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Brian Tracy, a well known success author says, "Successful people are always looking for opportunities to help others. Unsuccessful people are always asking, 'What's in it for me?'"

Here are some ways to help others, and in turn, it will come back to you.

*  Pay attention to the details in others lives....make note of their spouse's and kids' names, events in their lives and interests.  It will mean a lot to them and make them feel important by remembering to ask about something dear to them.  When they genuinely know you care, not only will they feel valued, but they will be more apt to do the same for you and people like to work with those they know, like and trust.

*  Share your network with them...introduce them to those you know who may be able to help them with their personal or professional needs. Ask the question, "How can I know if someone I'm talking to is a good prospect for you or someone you'd like to meet?"  When you go to a networking event, like WIM, invite them to come along, knowing that they will benefit from expanding their network.  In turn, they will start referring people to you who you might be able to help.

*  Put the needs of others over your own wants...although that may seem backwards, when you make it about others, it will eventually come back to you.  When their needs are being met, they will be more than willing to do what they can to help you with yours.  When you've taken the time to get into their world and serve them, you are developing a relationship and the saying is true that people don't care how much you know, till they know how much you care.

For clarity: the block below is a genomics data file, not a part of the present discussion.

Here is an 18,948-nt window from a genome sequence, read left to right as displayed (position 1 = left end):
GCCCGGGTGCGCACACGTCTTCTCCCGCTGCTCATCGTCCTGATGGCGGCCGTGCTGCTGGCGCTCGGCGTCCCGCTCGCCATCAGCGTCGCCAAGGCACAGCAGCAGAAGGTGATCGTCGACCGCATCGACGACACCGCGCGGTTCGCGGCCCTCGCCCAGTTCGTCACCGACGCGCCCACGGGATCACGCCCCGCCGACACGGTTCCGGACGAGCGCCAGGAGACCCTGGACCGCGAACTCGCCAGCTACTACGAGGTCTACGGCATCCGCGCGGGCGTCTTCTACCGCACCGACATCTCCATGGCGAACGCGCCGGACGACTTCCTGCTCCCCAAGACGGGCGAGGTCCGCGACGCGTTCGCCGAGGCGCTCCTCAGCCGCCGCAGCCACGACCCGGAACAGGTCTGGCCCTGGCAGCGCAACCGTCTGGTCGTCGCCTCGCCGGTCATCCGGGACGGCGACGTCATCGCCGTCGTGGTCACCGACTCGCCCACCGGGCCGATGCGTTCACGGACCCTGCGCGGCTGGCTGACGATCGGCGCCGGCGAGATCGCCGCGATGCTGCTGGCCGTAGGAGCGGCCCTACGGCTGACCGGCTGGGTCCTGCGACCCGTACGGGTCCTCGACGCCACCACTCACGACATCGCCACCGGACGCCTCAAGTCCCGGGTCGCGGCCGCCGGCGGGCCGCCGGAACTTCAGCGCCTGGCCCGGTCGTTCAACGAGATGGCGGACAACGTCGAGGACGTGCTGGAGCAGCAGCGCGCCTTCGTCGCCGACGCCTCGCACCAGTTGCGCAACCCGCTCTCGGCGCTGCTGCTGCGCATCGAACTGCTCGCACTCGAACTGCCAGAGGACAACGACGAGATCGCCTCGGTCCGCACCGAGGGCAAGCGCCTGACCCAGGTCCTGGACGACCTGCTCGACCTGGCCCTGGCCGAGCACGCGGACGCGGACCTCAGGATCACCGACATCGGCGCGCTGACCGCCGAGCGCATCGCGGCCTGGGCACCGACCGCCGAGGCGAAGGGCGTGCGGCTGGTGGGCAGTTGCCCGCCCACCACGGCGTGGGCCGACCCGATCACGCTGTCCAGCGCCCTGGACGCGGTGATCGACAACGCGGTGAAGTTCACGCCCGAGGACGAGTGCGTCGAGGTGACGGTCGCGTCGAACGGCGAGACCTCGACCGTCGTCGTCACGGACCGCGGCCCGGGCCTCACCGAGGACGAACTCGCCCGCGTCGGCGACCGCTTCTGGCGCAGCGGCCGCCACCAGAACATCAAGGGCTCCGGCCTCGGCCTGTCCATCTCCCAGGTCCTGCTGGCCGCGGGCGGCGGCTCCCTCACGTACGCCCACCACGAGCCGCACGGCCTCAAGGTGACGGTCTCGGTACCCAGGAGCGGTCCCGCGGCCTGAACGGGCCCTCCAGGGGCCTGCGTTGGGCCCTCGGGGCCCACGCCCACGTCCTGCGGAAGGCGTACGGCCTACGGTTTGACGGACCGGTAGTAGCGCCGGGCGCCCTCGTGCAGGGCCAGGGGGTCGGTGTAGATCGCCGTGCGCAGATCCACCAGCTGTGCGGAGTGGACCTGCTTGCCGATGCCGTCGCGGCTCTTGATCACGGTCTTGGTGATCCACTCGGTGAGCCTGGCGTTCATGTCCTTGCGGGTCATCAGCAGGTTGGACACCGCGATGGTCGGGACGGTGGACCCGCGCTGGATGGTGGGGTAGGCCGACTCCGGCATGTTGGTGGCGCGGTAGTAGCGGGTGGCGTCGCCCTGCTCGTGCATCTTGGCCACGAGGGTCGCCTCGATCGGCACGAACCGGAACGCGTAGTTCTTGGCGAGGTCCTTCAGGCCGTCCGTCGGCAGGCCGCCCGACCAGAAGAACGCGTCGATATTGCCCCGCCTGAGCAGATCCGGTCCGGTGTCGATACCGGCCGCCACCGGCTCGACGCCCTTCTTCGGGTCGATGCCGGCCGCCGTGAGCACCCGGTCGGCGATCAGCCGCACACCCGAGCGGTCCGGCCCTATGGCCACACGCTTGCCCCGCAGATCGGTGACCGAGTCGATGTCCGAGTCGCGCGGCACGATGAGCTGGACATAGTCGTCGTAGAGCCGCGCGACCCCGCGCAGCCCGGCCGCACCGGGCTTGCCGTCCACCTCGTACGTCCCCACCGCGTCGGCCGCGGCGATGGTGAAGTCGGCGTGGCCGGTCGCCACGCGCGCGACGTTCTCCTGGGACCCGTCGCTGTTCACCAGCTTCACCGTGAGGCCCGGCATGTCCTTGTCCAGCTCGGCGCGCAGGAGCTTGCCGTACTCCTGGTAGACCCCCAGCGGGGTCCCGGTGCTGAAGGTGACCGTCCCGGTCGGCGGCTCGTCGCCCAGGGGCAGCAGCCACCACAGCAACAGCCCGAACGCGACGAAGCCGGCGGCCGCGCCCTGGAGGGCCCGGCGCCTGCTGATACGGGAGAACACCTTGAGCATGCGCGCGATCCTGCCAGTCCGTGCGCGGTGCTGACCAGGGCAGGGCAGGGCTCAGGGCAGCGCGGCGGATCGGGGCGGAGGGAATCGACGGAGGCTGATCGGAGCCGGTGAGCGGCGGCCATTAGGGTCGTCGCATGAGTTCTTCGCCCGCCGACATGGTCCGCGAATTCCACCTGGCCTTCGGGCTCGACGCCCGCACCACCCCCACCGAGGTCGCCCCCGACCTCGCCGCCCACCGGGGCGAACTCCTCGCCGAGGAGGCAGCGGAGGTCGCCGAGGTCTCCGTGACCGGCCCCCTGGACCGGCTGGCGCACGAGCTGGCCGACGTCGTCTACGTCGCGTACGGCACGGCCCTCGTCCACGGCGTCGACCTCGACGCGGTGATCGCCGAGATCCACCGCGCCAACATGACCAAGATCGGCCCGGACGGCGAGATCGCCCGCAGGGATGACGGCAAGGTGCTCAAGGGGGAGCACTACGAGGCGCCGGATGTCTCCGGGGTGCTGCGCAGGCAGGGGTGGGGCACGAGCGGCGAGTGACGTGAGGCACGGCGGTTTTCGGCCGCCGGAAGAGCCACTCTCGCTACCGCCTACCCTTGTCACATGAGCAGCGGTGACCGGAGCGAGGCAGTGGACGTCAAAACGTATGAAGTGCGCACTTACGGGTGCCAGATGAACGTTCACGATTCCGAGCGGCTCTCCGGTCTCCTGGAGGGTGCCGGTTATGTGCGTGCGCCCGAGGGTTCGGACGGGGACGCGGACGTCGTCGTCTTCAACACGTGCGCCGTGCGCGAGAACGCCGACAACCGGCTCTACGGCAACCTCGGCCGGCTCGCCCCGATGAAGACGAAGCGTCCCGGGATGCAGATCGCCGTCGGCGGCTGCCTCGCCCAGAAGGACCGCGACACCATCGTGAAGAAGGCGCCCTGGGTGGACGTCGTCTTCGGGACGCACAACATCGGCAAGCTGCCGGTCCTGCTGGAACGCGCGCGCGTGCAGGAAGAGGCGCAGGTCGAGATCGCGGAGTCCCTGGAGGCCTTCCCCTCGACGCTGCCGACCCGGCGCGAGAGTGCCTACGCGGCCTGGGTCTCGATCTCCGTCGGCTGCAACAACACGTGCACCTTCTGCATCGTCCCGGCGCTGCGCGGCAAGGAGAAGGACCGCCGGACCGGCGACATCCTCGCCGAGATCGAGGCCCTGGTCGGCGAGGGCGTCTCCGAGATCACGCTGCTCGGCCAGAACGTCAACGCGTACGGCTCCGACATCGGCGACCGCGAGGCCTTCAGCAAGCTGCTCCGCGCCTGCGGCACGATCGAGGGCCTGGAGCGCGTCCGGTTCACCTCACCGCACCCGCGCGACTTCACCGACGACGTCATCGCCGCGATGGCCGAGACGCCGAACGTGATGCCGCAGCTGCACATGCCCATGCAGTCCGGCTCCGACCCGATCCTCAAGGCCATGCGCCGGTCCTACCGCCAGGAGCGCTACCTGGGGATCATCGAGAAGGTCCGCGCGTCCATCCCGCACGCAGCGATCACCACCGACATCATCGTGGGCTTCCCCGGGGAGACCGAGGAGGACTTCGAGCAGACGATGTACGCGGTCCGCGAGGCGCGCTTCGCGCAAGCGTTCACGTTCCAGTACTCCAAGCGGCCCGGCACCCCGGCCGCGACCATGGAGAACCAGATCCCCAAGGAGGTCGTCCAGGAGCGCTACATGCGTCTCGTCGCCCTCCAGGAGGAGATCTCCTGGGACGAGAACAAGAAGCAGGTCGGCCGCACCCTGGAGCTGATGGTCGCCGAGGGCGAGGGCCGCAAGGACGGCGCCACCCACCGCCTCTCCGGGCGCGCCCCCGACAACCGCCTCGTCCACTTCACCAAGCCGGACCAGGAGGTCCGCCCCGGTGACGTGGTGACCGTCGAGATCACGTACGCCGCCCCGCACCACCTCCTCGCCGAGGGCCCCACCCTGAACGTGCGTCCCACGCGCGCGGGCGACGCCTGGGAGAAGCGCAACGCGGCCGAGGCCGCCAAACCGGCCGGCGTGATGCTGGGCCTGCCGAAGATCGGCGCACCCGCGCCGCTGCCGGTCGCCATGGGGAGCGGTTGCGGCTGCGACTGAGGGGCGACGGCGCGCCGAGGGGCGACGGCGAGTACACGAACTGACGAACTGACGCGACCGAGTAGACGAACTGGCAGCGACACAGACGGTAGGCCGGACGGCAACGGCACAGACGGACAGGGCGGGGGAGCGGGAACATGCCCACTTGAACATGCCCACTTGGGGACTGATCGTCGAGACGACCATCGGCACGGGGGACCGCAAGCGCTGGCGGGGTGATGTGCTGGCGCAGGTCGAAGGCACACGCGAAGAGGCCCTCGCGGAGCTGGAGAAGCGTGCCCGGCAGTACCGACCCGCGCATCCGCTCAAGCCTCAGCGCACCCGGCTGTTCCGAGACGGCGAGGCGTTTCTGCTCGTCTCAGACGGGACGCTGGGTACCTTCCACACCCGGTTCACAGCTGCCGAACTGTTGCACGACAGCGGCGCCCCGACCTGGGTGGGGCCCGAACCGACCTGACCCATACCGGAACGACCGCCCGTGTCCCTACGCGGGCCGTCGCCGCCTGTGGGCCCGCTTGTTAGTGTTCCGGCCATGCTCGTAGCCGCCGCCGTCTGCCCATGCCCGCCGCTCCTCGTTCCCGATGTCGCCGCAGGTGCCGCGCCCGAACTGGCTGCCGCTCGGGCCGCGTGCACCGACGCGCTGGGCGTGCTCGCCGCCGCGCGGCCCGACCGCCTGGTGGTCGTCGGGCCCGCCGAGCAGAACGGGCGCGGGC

Two great resources to encourage you to create such an "others mindset" are Endless Referrals and Go- Giver by Bob Burg.

Decide not to make it about me, but you.

Melissa Figgins, Contributing Editor

Arbonne Independent Consultant

 

Describing Wine Minerality

I once wrote an article in McHenry County Magazine's Leisure and Recreation issue about Summer wines. Oh, how I miss Summer when it's 2 degrees outside.  In the article, I discussed the term minerality. There are many differences of opinion from the wine community when describing this term. Some describe its attributes in characteristic form while others describe it as a mouth-feel.  Without being too diplomatic, I concur on both points, however there does not seem to be a definitive answer on this subject but to anyone who speaks the language of wine, its just simply an understood term.

Here are some descriptors that jump out at me when I taste a wine that I would describe as having a nice level of minerality.  Flintiness, slate, wet rocks, crushed stone, salty mist from the sea, mouth watering sensation, effervescent, crisp and lively.

Minerality, in my opinion, seems to be more noticeable in wines that are not heavily oaked, stand out more in young white wines than in bold reds, and that are aged or fermented in stainless steel tanks. 

 

Foods that seem to pair well with these wines are often soft light cheeses, a pear salad, and most certainly shellfish, especially oysters.  Summer is a great time to enjoy these wines. Think Spanish rose, cava, albarino or Italy's prosecco. These wines are refreshing and festive and are a great addition to a hot day on the patio with friends and some light appetizers.  Wishful thinking will not bring Summer here any faster therefore I'll drop a few raspberries in a glass of cava or prosecco and serve it to friends as a "welcome to my home" starter beverage served in a flute.